• We invite you to join UKWorkshop.
    Members can turn off viewing Ads!

Yew logs and hawthorn trunk

UKworkshop.co.uk

Help Support UKworkshop.co.uk:

stewart

Established Member
Joined
16 Jan 2005
Messages
970
Reaction score
2
Location
Sussex
My nieghbours have told me they are felling their yew tree. The 'trunk' is made up of lots of separate pieces - what's the minimum girth that's worth asking them for?
Also, they are felling a very unsightly (and light robbing for me) hawthorn. Does hawthorn have any redeeming qualities or is it a nice supply of winter logs?
Thanks for your time ...again!
Stewart
 

CHJ

Established Member
Joined
31 Dec 2004
Messages
20,130
Reaction score
74
Location
Cotswolds UK
stewart":19uplny7 said:
My nieghbours have told me they are felling their yew tree. The 'trunk' is made up of lots of separate pieces - what's the minimum girth that's worth asking them for?
Everything down to Broom Handle size. It's a treasure.

If you have not had experience with drying wood then get someone from the forum in your area who has, to help preserve it as it is VERY prone to splitting whilst drying. If felling is immanent then seal it in plastic bin liners (the whole log or at least the ends) to slow the drying down until you have a chance to seal the ends of the logs properly before stacking for drying.

stewart":19uplny7 said:
Also, they are felling a very unsightly (and light robbing for me) hawthorn. Does hawthorn have any redeeming qualities or is it a nice supply of winter logs?
Thanks for your time ...again!
Stewart
Don't know about Hawthorn, will leave that to others more knowledgeable. But I suspect that anything of sensible diameter will be of interest to turners at least.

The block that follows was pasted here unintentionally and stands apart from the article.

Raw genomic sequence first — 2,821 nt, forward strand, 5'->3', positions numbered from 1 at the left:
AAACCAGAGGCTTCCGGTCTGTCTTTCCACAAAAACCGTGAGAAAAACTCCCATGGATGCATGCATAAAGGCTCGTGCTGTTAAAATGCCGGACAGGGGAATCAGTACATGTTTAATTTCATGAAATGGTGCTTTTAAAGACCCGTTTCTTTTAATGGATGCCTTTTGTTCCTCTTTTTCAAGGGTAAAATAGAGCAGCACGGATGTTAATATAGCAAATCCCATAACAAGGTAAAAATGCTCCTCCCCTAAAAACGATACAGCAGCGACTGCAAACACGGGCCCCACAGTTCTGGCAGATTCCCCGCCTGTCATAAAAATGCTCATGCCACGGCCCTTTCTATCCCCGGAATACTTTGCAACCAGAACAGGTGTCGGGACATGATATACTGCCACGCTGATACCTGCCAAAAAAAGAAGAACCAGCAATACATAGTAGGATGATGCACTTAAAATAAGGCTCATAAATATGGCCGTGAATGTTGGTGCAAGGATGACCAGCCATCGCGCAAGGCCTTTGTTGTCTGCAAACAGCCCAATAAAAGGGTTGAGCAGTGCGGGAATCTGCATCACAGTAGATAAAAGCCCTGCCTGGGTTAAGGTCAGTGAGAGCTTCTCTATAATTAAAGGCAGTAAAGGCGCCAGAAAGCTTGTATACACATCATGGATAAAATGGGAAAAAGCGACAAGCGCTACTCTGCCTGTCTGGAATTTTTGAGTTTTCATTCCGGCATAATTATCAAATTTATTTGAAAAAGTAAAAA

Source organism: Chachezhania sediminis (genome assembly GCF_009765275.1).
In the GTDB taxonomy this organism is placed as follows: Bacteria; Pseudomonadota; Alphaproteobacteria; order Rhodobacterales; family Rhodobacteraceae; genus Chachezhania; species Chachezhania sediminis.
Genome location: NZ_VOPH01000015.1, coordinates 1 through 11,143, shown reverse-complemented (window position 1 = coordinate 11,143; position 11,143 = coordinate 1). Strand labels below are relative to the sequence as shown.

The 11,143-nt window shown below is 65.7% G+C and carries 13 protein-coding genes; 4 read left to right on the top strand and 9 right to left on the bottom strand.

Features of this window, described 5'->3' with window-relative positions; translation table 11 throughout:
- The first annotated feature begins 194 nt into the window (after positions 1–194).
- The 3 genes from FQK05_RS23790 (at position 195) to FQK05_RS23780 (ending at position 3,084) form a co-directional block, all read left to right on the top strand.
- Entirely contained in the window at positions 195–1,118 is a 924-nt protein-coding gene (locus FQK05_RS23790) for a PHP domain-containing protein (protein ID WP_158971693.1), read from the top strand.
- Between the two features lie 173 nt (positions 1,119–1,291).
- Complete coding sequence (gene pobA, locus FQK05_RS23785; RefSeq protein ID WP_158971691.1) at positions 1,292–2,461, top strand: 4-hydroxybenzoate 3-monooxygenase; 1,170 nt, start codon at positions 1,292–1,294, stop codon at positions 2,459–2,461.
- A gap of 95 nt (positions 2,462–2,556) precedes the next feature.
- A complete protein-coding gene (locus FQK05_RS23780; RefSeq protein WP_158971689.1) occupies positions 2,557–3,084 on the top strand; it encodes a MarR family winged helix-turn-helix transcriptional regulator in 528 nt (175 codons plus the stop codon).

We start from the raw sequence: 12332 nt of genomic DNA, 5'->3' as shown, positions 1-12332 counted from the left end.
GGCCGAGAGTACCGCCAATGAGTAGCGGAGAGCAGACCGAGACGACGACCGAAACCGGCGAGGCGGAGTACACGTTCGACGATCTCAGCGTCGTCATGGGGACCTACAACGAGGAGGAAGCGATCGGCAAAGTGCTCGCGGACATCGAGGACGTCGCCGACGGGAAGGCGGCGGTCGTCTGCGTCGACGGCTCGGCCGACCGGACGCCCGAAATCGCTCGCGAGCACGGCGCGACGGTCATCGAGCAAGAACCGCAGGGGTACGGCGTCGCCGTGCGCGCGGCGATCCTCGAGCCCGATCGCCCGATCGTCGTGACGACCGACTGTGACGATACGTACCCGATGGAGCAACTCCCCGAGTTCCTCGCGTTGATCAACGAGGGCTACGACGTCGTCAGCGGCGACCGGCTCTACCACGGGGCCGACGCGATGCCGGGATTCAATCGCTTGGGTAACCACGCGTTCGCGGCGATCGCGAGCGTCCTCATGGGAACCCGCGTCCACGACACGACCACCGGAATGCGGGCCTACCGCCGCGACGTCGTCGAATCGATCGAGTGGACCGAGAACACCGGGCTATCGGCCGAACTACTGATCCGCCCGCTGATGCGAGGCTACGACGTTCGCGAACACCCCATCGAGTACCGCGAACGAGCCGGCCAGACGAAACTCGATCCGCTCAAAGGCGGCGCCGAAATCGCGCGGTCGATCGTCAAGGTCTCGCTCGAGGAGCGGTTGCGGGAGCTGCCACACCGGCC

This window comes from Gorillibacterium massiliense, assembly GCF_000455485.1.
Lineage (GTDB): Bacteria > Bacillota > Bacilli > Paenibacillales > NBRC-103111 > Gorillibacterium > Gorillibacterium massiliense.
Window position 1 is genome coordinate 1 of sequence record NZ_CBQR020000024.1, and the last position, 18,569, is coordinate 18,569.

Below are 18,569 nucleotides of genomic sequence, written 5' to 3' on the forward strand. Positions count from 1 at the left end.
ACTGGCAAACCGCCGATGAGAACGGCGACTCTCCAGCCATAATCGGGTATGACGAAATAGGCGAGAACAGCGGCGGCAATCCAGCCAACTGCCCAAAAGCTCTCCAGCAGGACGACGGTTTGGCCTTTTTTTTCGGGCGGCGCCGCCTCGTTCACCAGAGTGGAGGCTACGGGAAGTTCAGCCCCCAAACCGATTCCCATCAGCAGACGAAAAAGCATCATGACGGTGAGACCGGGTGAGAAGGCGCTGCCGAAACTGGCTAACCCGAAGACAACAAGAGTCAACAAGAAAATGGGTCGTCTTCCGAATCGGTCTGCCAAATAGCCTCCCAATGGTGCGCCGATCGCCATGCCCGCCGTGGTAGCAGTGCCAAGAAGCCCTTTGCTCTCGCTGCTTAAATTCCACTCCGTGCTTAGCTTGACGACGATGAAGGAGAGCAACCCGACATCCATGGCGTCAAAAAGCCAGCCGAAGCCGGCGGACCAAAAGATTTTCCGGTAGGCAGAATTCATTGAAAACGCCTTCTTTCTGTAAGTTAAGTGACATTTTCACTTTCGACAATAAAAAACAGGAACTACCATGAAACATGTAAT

trevtheturner

Established Member
Joined
26 Feb 2003
Messages
1,144
Reaction score
0
Location
Herefordshire, UK.
Hi Stewart,

Echoing what Chas says - anything above broom handle diameter size of both yew and hawthorn is worth saving at least for turning.

As far as sealing goes, it is important to get this done a.s.a.p. after cutting - straight away is best if possible. Simply done by giving a good liberal coating of undiluted PVA adhesive or old gloss/emulsion paint to all end grain on the cut ends and any other cut surfaces, e.g. where smaller limbs may have been cut away from the larger pieces.

Ideally then, if you have the facilities, it is best kept to dry in a well ventilated place, protected from rain and out of direct sunlight.

Cheers,

Trev.
 

como

Established Member
Joined
13 Jun 2005
Messages
149
Reaction score
0
Location
Sheffield, UK
I'm no expert, but isn't hawthorne the same as or very similar to boxwood?

Mark
 
A

Anonymous

Guest
I'll echo everyone else. It's amazing just how quickly yew will begin to show signs of cracking across the ends.
Hawthorn is great and as Como says, very similar in properties to box, though the hawthorn that I have turned has had far more interesting grain patterns than any box.
Can't really see the point in burning any wood if there's a chance to use it for turning, doesn't matter what the species is to me.
As the great man says, "It doesn't grow on trees!" :roll:
 

stewart

Established Member
Joined
16 Jan 2005
Messages
970
Reaction score
2
Location
Sussex
Thanks for the replies. I'll start sweet-talking the neighbours!! Also have to do some of that at home as I don't have a lathe so won't be able to turn any of the wood...yet :wink:
Cheers
Stewart
 

CHJ

Established Member
Joined
31 Dec 2004
Messages
20,130
Reaction score
74
Location
Cotswolds UK
stewart":1fpqzyot said:
Thanks for the replies. I'll start sweet-talking the neighbours!! Also have to do some of that at home as I don't have a lathe so won't be able to turn any of the wood...yet :wink:
Cheers
Stewart
By the time you factor a Lathe into the household budget Stewart the wood should be nearing usable dryness :)
 
Top